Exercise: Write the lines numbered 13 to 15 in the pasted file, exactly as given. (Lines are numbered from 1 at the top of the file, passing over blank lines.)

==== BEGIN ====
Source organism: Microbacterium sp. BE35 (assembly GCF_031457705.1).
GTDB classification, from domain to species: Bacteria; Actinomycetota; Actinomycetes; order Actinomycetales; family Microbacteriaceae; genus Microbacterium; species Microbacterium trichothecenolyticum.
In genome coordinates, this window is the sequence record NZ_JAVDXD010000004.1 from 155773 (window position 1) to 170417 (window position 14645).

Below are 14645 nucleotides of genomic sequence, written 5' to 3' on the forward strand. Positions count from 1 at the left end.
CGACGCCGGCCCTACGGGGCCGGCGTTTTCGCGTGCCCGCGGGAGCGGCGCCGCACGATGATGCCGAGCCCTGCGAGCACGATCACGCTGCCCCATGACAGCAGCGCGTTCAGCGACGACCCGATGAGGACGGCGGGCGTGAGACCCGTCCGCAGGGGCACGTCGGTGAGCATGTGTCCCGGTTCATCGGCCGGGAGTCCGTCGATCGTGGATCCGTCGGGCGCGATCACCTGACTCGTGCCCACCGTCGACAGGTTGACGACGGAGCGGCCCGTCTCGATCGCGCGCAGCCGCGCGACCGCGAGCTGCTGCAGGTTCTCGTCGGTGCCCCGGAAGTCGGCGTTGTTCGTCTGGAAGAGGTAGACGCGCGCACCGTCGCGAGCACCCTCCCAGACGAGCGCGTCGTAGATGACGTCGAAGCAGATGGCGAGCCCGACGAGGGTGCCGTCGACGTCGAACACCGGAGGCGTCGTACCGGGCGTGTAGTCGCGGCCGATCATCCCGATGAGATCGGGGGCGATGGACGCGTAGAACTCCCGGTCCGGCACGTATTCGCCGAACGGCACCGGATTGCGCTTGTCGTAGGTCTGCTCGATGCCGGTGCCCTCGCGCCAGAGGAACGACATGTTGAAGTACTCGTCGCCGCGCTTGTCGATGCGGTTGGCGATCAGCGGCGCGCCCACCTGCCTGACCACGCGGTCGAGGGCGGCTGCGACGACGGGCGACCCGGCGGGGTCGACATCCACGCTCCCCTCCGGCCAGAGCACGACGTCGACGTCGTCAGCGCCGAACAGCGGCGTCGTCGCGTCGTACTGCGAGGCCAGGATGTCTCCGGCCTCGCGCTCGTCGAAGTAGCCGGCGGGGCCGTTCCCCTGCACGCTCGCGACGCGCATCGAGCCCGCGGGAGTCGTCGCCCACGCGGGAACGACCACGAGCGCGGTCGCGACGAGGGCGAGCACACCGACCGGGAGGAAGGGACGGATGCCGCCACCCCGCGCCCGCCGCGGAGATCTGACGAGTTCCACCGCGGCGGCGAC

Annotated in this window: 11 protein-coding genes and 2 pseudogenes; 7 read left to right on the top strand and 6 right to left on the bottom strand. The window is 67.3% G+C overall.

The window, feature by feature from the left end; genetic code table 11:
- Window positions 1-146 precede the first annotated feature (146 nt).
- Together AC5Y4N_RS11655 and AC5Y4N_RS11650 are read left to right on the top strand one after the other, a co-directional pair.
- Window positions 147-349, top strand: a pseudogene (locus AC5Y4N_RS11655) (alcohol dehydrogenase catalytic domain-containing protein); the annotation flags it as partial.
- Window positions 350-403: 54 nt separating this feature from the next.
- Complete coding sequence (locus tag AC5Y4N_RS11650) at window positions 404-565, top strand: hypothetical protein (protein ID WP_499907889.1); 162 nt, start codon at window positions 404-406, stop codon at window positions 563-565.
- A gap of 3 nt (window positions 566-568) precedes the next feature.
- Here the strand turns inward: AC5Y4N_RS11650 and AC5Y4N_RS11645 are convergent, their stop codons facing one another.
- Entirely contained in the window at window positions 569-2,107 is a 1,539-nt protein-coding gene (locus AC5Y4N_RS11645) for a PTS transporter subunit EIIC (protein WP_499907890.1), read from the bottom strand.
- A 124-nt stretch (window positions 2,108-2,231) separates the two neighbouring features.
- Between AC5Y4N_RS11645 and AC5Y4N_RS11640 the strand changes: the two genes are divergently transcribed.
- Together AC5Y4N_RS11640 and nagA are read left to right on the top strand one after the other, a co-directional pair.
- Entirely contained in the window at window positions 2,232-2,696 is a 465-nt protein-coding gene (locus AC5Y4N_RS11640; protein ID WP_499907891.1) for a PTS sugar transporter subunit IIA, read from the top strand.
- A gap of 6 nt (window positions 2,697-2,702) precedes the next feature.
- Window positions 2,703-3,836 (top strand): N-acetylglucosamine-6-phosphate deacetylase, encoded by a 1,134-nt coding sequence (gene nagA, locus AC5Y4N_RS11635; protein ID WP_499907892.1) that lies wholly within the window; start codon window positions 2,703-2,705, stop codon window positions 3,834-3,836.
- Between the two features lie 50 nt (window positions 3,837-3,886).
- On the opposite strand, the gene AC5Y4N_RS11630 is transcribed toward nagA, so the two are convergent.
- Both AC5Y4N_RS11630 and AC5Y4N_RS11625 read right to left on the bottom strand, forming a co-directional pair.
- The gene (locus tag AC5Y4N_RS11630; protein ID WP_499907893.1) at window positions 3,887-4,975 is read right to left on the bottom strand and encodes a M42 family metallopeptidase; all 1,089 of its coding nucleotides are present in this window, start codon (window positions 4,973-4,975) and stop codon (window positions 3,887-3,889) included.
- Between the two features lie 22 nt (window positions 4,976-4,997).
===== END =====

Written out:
- A gap of 3 nt (window positions 566-568) precedes the next feature.
- Here the strand turns inward: AC5Y4N_RS11650 and AC5Y4N_RS11645 are convergent, their stop codons facing one another.
- Entirely contained in the window at window positions 569-2,107 is a 1,539-nt protein-coding gene (locus AC5Y4N_RS11645) for a PTS transporter subunit EIIC (protein WP_499907890.1), read from the bottom strand.